Scotty represents all of us who are constantly asked to do the impossible and to meet unreasonable deadlines by bosses who just don't understand that you can't run engines at warp speed after Klingons have blasted the engine room. I think mainly of the soldiers in Iraq and Afghanistan now and of how every day they are asked by well-meaning bosses to go out there and do a job that everyone knows is impossibly hard but most people know must still be done if Iraq is to be stabilized, so that the Middle East can be stabilized, so that the war on terror can be won. If that example is too politically incendiary for you, then perhaps you might think of the linemen who repair power lines in the winter during a storm, or think of single mothers raising kids with not enough money or help, or think of clergy folk trying to get people out of the malls and off the golf courses on the weekends and into church or synagogue on the Sabbath. So many people I know feel like Scotty and so few like Captain Kirk. So many of us say, "I canno give ya more power, captain. The engines are already overloaded!" And then ... we do.

Gilligan represents all of us who are congenitally happy despite our circumstances. The Howells (and occasionally Ginger) were the first to complain, but Gilligan was always happy. Even though they were marooned on an island which nevertheless seemed to provide them with new clothes and new sets every week, Gilligan's choice was always to see things in a positive and hopeful light. He was helpful without being obsequious, brave without being foolhardy and courteous without being slavish. He was also self-deprecating. His humor was always directed inward, and his optimism was the reason you knew that some day, when the network gods willed that it be so, they would be saved. Yes, he was a buffoon (actually more a schlemiel than a buffoon), but aren't we all? There are just so many times when we can cavil against the fates, and list the reasons for our victimhood, but in the end, being a fool for hope is far preferable than being a cynic for reality. Gilligan had no desire for promotion and this makes sense to me now. A truly happy person is already at the highest rung.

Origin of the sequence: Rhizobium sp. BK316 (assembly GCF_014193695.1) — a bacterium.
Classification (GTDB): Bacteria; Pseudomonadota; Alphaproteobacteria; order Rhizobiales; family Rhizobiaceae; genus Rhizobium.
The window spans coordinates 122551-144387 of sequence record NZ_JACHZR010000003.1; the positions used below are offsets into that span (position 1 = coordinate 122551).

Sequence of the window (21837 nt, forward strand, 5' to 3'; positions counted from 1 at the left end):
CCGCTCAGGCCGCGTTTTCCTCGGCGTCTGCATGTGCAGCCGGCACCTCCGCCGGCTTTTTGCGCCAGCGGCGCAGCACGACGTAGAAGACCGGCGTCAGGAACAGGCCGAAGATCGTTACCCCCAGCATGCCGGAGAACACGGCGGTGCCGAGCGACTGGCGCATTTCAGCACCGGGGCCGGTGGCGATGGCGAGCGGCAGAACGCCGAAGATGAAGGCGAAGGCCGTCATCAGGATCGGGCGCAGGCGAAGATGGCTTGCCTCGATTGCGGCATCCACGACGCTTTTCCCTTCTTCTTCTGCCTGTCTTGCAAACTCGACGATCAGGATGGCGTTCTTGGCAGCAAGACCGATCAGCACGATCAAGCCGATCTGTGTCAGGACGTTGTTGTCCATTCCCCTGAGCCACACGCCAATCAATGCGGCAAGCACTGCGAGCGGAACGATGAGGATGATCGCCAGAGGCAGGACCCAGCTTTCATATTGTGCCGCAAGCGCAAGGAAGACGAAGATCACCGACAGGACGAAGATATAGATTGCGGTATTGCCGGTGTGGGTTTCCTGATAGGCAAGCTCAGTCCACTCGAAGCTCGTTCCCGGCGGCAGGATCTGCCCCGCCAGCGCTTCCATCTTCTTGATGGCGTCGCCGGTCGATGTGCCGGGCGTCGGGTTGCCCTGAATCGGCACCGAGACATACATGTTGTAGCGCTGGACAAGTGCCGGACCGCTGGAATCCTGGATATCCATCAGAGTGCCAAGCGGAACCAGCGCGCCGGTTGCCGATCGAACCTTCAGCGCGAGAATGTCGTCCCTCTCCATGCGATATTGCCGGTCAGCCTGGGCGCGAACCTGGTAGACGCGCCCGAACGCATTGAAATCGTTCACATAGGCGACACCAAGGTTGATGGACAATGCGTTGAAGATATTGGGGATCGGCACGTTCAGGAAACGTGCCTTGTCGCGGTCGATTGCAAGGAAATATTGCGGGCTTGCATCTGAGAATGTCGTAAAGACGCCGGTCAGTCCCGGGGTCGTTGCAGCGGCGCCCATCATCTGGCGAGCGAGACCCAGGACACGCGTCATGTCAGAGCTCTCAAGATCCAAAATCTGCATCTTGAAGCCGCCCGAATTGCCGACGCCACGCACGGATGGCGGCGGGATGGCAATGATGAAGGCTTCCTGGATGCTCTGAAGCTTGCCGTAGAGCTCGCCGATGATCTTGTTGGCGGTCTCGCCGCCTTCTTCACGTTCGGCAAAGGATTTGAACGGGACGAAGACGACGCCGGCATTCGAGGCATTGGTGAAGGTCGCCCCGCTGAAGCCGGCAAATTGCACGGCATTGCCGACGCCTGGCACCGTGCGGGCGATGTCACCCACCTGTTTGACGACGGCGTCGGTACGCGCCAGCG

Don Knotts as Deputy Fife personified the klutz who is convinced that despite everything he is destined for bigger things. Deputy Fife was all bluster with just one bullet, and that is just like many of us. The bullet is self-confidence. Do you remember when geeks were ridiculed? Now they run the world and the reason is that they are clueless about criticism and focused only on the road ahead. Many of us feel or have felt an absolute identity with Deputy Fife, who was clearly in over his head, but in time he and we have come to learn that those who are not prepared to fail and be laughed at, can never prepare to succeed (I read that in a self-help book). Anyway, when I came to my synagogue I only had one bullet in my gun. If I could not serve G-d through them, I would leave and maybe sell something for a nickel more than I paid for it. I never had to fire the bullet, because the Psalmist was right when he said that G-d protects children and fools.

Dear G-d, please protect the souls of James, Robert and Donald, and please protect the Scottys, Gilligans and Fifes down here who are all just trying to do their best with what they have for You.

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Marc Gellman holds a B.A. from the University of Wisconsin and a Ph.D. in Philosophy from Northwestern University. He was ordained by the Hebrew Union College-Jewish Institute of Religion and is the senior rabbi of Temple Beth Torah in Melville, New York. A columnist for Newsweek, he is a past President of the New York Board of Rabbis.

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© 2006, Newsweek